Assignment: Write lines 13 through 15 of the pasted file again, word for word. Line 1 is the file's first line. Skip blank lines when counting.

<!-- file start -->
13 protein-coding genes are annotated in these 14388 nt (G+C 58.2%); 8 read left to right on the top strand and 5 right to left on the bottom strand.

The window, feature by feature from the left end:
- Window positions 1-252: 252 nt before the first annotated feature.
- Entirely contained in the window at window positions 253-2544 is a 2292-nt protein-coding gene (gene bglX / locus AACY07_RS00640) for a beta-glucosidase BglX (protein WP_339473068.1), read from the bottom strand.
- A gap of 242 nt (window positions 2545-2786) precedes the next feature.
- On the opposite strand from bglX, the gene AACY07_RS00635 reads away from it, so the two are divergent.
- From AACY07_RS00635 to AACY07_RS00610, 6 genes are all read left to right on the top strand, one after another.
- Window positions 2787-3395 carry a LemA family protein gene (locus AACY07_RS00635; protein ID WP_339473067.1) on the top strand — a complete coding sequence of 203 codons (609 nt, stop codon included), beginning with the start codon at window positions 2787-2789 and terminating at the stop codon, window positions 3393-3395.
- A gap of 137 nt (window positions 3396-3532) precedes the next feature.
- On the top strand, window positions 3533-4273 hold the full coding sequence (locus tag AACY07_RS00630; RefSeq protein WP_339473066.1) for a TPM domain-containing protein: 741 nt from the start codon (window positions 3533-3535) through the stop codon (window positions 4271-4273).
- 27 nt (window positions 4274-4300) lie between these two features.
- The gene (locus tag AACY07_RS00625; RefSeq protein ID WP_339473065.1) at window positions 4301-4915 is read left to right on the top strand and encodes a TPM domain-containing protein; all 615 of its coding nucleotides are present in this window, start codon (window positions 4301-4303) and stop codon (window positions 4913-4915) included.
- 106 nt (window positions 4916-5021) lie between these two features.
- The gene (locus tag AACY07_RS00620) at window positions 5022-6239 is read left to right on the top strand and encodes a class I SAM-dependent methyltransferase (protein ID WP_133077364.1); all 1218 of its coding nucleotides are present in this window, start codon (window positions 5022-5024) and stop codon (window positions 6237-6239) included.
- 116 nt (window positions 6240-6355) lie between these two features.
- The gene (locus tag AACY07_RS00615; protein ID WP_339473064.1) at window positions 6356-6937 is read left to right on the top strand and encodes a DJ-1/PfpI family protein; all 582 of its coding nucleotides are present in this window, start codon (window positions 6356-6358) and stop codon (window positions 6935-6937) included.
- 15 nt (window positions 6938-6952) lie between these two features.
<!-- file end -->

- 106 nt (window positions 4916-5021) lie between these two features.
- The gene (locus tag AACY07_RS00620) at window positions 5022-6239 is read left to right on the top strand and encodes a class I SAM-dependent methyltransferase (protein ID WP_133077364.1); all 1218 of its coding nucleotides are present in this window, start codon (window positions 5022-5024) and stop codon (window positions 6237-6239) included.
- 116 nt (window positions 6240-6355) lie between these two features.